In his bunker at Darwin's RAAF base, US Brigadier General John Castellaw told the Herald that US involvement in the Timor crisis began early in 1999, long before Interfet went in: "We had been involved in contingency planning with the Australians for some time prior to the event."

The US general attached to Interfet arrived in Darwin well before September 20 and flew into East Timor "on D-Day" with General Cosgrove. "I would say we've been here since the beginning, and we're still here," he said.

While US ground forces were limited, the aim was to provide "a force multiplier", the general explained. This included logistical support for the heavy lifting of troops and equipment and bolstering intelligence collection.

As he put it: "We have intelligence capabilities, technical elements, that are unique and that add an element that is hard to obtain."

EP3 intelligence aircraft gathered collected signals off the Timor coast while US warships with intelligence capability and military back-up anchored offshore.

Two weeks after Interfet arrived, the US moved one of its most powerful warships into Dili Harbour. The 40,000-tonne assault vessel Belleau Wood served the practical purpose of providing heavy lift helicopters for Interfet troops, but it was also, according to General Castellaw, a demonstration of American resolve in the crisis. "We meant for it to send a signal."

The Belleau Wood arrived just four days after the US Defence Secretary, Mr William Cohen, met General Wiranto, then still defence minister and military commander, in Jakarta.

Mr Cohen put immense pressure on General Wiranto and the TNI, warning that international economic aid and any resumption of military aid would depend on Jakarta reining in the militia.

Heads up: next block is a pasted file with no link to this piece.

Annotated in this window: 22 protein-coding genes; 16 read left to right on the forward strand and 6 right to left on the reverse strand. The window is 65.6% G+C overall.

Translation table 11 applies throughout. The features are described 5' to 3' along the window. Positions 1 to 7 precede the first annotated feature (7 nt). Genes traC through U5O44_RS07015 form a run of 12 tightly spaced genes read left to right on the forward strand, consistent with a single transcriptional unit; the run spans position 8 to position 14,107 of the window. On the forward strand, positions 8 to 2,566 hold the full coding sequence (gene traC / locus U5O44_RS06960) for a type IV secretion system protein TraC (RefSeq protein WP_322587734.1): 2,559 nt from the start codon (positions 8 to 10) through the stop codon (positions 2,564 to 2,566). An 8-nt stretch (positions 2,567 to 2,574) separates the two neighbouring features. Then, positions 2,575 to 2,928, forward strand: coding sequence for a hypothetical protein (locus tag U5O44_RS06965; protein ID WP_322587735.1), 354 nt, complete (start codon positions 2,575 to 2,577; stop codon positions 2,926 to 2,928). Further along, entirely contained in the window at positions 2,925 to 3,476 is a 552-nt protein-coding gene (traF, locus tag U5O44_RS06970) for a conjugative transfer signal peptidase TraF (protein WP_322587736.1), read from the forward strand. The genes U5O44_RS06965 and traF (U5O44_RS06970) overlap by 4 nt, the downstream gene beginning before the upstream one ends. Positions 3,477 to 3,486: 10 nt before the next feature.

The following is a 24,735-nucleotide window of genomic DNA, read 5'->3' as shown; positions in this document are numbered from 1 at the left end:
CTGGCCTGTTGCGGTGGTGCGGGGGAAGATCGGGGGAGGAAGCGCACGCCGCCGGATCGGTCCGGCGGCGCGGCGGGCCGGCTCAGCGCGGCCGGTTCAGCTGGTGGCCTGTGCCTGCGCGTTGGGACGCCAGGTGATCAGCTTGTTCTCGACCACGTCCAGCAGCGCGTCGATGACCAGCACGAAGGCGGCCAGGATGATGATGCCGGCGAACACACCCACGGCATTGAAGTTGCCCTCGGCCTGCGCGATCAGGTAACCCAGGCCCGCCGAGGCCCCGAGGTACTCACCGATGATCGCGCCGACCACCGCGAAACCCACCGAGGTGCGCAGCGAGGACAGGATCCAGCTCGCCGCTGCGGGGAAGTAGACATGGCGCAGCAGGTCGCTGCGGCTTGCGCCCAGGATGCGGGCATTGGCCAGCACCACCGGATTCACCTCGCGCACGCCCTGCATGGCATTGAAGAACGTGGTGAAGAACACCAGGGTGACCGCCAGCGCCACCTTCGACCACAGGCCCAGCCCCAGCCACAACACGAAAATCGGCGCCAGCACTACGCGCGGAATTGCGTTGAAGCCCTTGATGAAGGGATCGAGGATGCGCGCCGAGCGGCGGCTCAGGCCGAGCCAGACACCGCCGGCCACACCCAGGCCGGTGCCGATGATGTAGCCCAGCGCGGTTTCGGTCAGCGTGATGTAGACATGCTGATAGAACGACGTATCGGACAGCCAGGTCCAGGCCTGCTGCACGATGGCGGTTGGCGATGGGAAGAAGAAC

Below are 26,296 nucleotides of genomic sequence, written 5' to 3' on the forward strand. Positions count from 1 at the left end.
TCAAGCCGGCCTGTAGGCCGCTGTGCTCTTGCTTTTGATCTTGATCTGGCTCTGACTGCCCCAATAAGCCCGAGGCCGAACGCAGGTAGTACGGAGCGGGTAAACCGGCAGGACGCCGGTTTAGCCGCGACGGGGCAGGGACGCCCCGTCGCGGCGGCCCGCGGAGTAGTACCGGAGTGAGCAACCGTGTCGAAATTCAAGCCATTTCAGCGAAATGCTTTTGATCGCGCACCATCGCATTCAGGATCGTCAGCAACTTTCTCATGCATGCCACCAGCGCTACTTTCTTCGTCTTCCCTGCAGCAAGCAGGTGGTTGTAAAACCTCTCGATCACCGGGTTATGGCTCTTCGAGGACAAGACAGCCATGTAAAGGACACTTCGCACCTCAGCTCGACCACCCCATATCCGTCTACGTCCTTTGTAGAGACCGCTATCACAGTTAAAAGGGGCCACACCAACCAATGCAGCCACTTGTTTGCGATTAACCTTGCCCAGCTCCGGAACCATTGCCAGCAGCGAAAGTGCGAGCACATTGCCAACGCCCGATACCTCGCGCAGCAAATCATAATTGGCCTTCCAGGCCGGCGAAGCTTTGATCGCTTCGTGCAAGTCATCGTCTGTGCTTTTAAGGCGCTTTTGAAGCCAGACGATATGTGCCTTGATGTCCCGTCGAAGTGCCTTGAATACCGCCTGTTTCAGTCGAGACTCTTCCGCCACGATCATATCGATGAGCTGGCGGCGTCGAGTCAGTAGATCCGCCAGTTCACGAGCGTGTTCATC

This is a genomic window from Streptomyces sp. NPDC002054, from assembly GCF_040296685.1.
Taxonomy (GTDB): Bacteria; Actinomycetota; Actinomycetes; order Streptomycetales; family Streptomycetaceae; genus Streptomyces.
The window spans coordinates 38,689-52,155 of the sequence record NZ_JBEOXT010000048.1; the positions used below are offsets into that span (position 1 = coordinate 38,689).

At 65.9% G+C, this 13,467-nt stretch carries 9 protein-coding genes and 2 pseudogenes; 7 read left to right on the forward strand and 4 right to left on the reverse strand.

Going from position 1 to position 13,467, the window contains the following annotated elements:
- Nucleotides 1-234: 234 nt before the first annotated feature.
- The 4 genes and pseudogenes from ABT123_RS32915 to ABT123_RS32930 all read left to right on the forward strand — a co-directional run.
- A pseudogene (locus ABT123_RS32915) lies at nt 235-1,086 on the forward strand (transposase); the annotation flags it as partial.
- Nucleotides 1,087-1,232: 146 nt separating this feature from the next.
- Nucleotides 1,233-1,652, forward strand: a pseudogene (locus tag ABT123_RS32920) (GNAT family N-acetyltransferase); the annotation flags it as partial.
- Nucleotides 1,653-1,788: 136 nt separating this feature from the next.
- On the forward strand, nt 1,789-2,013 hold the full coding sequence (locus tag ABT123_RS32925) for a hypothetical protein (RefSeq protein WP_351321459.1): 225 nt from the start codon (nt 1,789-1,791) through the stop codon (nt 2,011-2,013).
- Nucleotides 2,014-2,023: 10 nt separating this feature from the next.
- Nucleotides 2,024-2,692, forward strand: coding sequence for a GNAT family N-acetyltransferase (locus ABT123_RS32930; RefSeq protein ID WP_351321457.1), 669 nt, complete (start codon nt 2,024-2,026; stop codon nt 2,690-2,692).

On the ground in Timor, General Cosgrove engaged the TNI commander, Major General Kiki Syanakhri, to prevent contact between the TNI and the militia.

For General Cosgrove, the crisis turned around by late November with East Timor militarily secured. This co-incided with a change of government in Jakarta, but General Castellaw believes it was General Cosgrove's military strategy that was the determining factor.

Capitalising on the TNI's backdown and the disorganisation of the militias, General Cosgrove pushed forward the timetable to secure the western provinces and the border, taking the militias by surprise.

"That was the key decision that led to the rapid and successful accomplishment of Interfet's mission," General Castellaw told the Herald. "My hat is off to General Cosgrove for seeing that and moving up his timetable to take advantage of the situation."

General Cosgrove won't comment on the now highly political question of TNI complicity in the atrocities in East Timor.

Instead, he says he was "disappointed that the TNI did not prevent the sort of civil disorder and the murder and arson of the kind that occurred".

On the impact of the atrocities on Australian troops, he says they feel "a sense of indignation and outrage", but "in the end we were able to help".